AIG Chief Executive Officer Robert Willumstad has tried to raise cash to forestall debt-rating downgrades that could hobble the insurer. A ratings cut may have “a material adverse effect on AIG’s liquidity” and trigger more than $13 billion in collateral calls from debt investors who bought swaps, the insurer said in an Aug. 6 filing.
Wall Street’s biggest firms convened at the New York Fed for a fourth consecutive day, this time to discuss AIG, which sold the banks and other investors protection on $441 billion of fixed-income assets, including $57.8 billion in securities tied to subprime mortgages. AIG’s shares plunged 61 percent today in New York trading.
“I don’t know of a major bank that doesn’t have some significant exposure to AIG,” said Kenneth Lewis, chief executive officer of Bank of America Corp., in a CNBC interview. An AIG collapse would “be a much bigger problem than most that we’ve looked at.” …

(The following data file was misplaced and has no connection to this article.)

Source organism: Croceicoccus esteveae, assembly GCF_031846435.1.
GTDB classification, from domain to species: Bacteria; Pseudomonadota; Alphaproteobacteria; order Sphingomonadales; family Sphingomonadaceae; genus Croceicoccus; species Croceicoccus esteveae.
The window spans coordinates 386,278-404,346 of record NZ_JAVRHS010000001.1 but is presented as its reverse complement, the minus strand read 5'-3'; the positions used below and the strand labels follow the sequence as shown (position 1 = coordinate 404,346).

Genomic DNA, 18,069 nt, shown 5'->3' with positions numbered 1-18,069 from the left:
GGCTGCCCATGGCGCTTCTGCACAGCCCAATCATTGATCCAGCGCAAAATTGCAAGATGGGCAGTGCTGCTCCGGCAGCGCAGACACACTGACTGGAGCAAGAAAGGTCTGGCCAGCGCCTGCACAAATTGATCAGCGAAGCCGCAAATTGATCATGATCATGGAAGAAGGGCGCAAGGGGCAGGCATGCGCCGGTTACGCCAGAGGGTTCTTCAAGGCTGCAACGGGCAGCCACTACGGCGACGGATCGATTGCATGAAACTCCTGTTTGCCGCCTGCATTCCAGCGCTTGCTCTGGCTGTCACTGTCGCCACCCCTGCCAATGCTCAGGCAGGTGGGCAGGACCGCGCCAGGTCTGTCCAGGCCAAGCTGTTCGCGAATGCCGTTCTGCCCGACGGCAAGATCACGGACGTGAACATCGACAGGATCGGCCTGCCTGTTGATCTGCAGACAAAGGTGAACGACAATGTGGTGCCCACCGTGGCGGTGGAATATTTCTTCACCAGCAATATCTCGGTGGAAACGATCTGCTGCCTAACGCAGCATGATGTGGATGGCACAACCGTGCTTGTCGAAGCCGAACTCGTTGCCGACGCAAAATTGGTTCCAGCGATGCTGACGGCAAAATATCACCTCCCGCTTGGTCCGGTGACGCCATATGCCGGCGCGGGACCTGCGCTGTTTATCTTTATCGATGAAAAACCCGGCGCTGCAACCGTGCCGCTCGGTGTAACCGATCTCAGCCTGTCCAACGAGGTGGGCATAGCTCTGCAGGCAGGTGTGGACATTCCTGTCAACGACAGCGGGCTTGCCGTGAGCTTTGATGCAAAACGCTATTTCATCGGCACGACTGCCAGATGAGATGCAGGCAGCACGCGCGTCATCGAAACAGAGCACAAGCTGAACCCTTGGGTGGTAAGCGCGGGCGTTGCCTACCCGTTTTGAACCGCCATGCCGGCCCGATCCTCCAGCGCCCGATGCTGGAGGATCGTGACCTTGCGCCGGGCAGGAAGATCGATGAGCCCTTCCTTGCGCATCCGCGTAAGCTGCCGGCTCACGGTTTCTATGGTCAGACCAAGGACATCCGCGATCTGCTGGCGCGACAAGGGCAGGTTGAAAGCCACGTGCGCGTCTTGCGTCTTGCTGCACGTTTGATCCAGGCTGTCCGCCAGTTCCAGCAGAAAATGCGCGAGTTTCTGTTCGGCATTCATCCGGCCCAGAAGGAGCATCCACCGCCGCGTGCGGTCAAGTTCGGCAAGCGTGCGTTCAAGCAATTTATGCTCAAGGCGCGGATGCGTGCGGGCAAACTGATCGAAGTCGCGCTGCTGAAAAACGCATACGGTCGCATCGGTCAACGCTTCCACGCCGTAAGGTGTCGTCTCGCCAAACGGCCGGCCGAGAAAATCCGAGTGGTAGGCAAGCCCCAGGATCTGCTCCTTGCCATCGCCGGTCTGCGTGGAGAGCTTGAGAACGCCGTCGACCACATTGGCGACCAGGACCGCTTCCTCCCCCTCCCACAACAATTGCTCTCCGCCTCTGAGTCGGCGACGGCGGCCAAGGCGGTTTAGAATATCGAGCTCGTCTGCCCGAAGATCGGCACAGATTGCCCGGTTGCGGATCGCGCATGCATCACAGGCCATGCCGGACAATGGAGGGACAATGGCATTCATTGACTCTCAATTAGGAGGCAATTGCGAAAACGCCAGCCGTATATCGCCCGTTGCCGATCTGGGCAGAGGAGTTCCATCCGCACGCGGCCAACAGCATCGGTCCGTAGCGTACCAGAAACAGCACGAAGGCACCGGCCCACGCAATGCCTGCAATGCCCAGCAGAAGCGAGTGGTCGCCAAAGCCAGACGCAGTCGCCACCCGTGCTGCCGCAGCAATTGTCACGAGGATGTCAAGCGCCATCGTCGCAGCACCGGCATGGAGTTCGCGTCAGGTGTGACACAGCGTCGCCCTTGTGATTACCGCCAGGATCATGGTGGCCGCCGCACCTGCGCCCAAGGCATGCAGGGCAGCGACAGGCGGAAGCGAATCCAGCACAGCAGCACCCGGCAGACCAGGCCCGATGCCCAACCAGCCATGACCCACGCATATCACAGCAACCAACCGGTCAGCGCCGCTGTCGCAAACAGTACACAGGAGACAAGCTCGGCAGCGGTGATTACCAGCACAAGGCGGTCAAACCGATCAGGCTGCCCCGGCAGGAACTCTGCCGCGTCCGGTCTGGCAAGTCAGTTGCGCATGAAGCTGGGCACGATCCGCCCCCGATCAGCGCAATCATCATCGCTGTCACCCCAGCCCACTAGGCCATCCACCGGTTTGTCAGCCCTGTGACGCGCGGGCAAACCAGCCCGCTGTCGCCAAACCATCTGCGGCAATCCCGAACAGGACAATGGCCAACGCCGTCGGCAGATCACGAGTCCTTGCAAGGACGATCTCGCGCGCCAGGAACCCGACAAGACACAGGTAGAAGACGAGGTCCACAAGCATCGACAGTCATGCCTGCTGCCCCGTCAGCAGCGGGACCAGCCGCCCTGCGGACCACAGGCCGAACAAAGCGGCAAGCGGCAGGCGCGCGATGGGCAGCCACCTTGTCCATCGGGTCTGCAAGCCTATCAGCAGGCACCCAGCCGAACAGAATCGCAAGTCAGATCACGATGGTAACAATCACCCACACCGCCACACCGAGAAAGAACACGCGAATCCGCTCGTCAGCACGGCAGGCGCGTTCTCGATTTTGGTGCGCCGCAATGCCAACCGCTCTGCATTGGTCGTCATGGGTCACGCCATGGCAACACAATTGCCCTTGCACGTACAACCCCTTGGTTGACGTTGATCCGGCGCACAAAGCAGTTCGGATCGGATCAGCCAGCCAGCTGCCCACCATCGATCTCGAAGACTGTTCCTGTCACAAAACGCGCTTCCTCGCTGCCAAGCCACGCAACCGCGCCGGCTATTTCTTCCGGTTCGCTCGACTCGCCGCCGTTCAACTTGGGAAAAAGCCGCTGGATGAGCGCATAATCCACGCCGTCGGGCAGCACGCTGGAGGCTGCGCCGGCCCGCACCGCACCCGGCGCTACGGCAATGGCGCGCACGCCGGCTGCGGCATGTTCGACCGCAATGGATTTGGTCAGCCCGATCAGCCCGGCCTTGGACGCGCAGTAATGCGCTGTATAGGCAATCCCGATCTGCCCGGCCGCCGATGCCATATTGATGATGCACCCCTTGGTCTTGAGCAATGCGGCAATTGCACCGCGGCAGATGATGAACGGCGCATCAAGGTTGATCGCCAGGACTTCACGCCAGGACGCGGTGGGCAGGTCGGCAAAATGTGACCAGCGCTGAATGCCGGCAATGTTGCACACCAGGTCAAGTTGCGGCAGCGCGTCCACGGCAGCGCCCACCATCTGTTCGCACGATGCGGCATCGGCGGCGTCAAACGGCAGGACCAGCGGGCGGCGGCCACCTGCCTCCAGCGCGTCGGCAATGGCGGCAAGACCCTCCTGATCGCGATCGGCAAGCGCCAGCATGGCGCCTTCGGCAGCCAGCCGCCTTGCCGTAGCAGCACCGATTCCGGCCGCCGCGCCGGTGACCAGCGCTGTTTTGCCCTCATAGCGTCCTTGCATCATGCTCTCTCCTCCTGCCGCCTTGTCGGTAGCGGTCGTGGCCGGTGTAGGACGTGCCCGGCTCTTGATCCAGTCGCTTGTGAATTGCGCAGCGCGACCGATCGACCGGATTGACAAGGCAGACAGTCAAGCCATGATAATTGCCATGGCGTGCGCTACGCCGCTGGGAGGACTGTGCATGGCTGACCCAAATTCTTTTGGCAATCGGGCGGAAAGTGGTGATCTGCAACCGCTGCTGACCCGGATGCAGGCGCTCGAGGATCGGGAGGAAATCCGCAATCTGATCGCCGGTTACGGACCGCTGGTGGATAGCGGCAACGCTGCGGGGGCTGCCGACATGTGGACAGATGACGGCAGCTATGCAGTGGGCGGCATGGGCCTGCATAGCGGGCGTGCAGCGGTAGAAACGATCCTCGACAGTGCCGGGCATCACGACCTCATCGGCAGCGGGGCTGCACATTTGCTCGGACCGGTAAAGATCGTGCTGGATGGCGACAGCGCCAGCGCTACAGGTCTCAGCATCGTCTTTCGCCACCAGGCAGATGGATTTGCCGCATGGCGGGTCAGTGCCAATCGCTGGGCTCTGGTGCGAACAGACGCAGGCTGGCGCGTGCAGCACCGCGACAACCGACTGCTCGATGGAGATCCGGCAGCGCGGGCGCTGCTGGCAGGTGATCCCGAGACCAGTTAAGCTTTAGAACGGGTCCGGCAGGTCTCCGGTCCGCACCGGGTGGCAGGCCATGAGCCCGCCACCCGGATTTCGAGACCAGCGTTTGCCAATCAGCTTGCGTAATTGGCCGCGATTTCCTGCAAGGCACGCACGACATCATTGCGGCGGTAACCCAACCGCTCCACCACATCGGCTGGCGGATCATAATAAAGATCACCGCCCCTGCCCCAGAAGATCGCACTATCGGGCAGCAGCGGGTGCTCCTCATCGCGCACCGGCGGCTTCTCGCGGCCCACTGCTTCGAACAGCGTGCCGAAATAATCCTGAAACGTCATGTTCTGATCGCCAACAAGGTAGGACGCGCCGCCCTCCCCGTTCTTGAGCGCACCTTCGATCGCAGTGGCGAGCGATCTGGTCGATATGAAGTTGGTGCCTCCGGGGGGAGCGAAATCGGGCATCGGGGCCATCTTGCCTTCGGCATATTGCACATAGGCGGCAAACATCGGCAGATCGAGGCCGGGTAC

Calling for Collateral
A downgrade of AIG’s long-term senior debt ratings to A1 by Moody’s and A+ by S&P would permit counterparties to make additional calls for up to approximately $13.3 billion of collateral, while a downgrade to A2 by Moody’s, and to A by S&P would permit counterparties to call for approximately $1.2 billion of additional collateral, AIG said in the Aug. 6 filing.
“If either of Moody’s or S&P downgraded AIG’s ratings to A1 or A+, respectively, the estimated collateral call would be for up to approximately $10.5 billion, while a downgrade to A2 or A, respectively, by either of the two rating agencies would permit counterparties to call for up to approximately $1.1 billion of additional collateral,” the filing said.
AIG has already posted $16.5 billion in collateral through July 31. A downgrade could also set off early termination of swaps with $4.6 billion in payments, AIG had said.
And to add injury to insult…
Last week, the U.S. Treasury seized Fannie Mae and Freddie Mac, the two biggest sources of funding for U.S. mortgages, wiping out most of the value of their shares. AIG had $550 million to $600 million of preferred shares in the companies, said a person who declined to be identified because the insurer hadn’t made a formal announcement.